Wouldn't it be wonderful if there really were someone grabbing the reins of war and gaining control of the rampaging steeds, as is portrayed in a sculpture in Picadilly Circus? ~ JJ

This description of the sculpture is excerpted from an article in the London Independent, by Simon Carr:

"... When we drive round Hyde Park Corner and glance up at the top of the Wellington Arch we notice a dramatic, equestrian statue. There are four stallions pulling a war chariot. At the back of the chariot, a winged woman stands looking down, making a large, graceful gesture, clearly blessing the driver's trampling of the country's enemies.

It's amazingly dramatic, full of violence and conquest. The woman is the spirit of War, by the look of her, the spirit of English warfare, of victory; she's some sort of Boudicca and her proud indigenous horses are crushing Roman interlopers. The sculptor seems to have been in the cavalry, and indeed this turns out to be the case.

It's a splendid evocation of international relations prior to the First World War. The ensemble is called the Quadriga, and the horses are reproduced full size in Piccadilly Circus. You can look at them closely there: the detailing of the horses' teeth; the genital sheath like a portable cannon; the flying hoofs; the wild manes.

But this isn't half the story. When you look more carefully at them in their natural habitat (which isn't easy as the arch on which it sits is 100 feet high) inconsistencies start to appear. The driver of the chariot is actually a boy, he's 10 years old and wearing an odd sort of slack-jawed expression. He's no charioteer. And the reins are slack, which is at odds with his role. He's not controlling the horses, they're rearing up of their own accord. From the notes in the booklet (buy it in the little office inside the arch itself), it turns out our first impression is the opposite of what is actually going on. The horses aren't trampling the enemy, they're pulling up in mid-charge. The driver's jaw is dropping with astonishment, he doesn't know what's going on; it's all out of his control. He is unaware of the being that has descended into the cab behind him.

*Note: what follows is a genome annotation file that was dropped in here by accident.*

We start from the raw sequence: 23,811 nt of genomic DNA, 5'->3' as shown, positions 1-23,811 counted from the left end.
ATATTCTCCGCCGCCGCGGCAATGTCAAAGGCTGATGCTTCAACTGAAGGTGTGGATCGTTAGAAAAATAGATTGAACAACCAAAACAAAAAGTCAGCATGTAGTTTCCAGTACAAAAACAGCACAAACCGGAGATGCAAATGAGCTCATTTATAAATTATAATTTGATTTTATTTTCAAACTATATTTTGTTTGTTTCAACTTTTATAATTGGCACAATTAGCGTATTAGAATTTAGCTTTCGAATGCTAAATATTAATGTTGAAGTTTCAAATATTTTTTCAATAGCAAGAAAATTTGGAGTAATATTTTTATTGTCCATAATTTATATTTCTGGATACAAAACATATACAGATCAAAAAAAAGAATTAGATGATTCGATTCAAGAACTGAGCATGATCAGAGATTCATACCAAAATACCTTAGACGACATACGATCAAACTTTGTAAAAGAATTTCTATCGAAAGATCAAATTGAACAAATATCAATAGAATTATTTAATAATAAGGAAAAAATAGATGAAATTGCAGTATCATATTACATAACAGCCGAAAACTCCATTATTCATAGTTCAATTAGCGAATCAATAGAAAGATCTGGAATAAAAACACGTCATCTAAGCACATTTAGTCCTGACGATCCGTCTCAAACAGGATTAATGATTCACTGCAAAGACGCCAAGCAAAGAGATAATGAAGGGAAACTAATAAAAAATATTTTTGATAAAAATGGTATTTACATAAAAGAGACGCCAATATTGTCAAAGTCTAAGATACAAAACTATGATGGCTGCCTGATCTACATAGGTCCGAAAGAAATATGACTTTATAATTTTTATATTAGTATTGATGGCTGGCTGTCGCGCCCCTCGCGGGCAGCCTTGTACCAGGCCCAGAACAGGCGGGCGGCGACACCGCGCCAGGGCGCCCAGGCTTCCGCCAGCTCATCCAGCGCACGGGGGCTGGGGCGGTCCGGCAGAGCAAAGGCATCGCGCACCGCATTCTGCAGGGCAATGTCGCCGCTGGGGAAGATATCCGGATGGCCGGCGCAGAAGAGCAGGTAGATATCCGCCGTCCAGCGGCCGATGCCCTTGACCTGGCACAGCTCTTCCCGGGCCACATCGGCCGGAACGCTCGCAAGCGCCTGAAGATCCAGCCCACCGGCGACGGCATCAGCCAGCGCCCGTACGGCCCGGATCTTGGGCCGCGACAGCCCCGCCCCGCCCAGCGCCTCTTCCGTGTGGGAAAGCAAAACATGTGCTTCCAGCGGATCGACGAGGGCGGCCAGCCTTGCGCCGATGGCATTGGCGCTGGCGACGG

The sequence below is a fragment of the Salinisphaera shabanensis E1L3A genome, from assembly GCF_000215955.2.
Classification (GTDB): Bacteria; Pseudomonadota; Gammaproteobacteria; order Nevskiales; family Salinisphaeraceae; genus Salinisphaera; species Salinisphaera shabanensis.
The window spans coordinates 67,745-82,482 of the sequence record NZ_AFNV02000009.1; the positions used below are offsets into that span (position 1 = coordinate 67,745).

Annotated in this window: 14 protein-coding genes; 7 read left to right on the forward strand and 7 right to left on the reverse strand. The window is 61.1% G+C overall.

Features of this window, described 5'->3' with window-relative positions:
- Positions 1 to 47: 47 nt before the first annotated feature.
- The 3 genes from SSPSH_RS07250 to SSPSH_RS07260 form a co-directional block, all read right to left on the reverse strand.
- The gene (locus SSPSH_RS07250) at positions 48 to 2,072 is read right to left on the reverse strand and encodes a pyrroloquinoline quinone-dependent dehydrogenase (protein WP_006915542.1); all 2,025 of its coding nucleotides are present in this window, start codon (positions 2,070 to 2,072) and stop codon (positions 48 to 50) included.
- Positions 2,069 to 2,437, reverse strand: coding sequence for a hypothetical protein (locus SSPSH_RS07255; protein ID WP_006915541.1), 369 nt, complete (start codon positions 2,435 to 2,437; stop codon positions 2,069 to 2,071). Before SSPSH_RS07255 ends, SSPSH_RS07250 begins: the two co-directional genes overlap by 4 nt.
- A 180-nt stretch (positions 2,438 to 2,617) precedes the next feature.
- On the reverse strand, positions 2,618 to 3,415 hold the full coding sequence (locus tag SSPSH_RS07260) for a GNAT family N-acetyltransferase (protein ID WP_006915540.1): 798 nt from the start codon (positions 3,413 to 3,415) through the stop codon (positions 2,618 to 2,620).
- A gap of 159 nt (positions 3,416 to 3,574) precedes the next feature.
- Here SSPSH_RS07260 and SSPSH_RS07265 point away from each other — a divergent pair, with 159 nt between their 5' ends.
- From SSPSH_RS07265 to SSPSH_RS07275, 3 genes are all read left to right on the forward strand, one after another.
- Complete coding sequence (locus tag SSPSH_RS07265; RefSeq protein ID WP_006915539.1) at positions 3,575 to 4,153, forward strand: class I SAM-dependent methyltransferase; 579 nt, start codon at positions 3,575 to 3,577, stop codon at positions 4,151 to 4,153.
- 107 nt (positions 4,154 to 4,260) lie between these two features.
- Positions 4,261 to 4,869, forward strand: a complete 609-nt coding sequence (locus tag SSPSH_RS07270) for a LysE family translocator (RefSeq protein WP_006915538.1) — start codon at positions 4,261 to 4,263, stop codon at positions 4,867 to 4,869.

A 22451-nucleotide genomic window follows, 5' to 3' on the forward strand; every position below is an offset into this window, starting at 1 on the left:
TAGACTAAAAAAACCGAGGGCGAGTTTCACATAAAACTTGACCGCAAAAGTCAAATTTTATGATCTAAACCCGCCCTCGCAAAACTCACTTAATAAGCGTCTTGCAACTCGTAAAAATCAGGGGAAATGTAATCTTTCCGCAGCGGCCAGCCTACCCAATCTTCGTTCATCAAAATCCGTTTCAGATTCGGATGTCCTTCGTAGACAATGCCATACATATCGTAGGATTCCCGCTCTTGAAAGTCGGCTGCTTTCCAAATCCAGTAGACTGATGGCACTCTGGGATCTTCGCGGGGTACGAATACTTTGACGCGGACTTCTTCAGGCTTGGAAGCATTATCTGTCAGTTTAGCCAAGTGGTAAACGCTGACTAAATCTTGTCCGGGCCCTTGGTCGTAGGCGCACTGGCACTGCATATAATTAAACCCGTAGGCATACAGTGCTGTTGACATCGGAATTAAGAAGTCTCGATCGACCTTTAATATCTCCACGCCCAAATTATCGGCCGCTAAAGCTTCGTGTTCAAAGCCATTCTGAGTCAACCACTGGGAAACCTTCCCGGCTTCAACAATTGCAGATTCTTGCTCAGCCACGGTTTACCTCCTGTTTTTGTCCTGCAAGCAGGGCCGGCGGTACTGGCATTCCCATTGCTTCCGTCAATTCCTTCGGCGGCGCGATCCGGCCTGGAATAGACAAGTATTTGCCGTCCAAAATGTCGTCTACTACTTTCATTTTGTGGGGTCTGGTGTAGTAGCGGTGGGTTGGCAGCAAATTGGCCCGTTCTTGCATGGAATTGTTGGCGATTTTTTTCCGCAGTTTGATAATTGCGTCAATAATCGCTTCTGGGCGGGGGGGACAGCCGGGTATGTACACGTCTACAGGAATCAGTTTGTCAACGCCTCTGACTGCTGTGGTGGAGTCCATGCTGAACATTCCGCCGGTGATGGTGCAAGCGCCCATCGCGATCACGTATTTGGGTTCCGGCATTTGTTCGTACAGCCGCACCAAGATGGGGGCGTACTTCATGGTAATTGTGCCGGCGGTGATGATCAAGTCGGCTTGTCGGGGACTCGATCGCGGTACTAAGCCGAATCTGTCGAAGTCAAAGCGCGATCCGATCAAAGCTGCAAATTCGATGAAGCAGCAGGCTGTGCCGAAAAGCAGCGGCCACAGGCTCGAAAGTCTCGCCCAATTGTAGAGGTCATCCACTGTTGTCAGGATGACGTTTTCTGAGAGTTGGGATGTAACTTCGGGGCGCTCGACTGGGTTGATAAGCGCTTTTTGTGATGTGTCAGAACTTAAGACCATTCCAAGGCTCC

She's no Boudicca after all, nor the spirit of victory, she's the angel of peace, carrying an olive branch; the war is over. It is her silent, spiritual power that is pulling the horses out of the charge.

Her grave, kind face is an Edwardian vision of woman's goodness. And the child is bewildered, frightened even. He doesn't understand peace at all, except that he probably doesn't like it much. It's what art used to be like..."

Trafalgar's naked sculpture revealed (deformed woman 8 months pregnant the new model of female heroism). BBC, ThisIsLondon, Sep 15, 2005. Go to ORWELL ON SALVADOR DALI ("Such pictures are not morally neutral. They are diseased & disgusting.")

One million. And still they came (Britain's greatest peace march). London Observer, Feb 16, 2003. Go to ORWELL WOULD BE PROUD!

All together now, let's sing the EU National Anthems, London Independent, Nov 4, 2002
...the British national anthem wias written in French, in France by a Frenchman about a French monarch. "God save our gracious King" was first addressed to Louis XIV. Britain's adoption of it suggests an admirable degree of Euro-enthusiasm before it became fashionable...

JFK AT BRANDENBURG GATE, (which is ALSO topped with a Quadriga, placed there in 1794)

JFK & KHRUSCHEV (pulling in the reins of war)


Jackie Jura
~ an independent researcher monitoring local, national and international events ~

email: orwelltoday@gmail.com
website: www.orwelltoday.com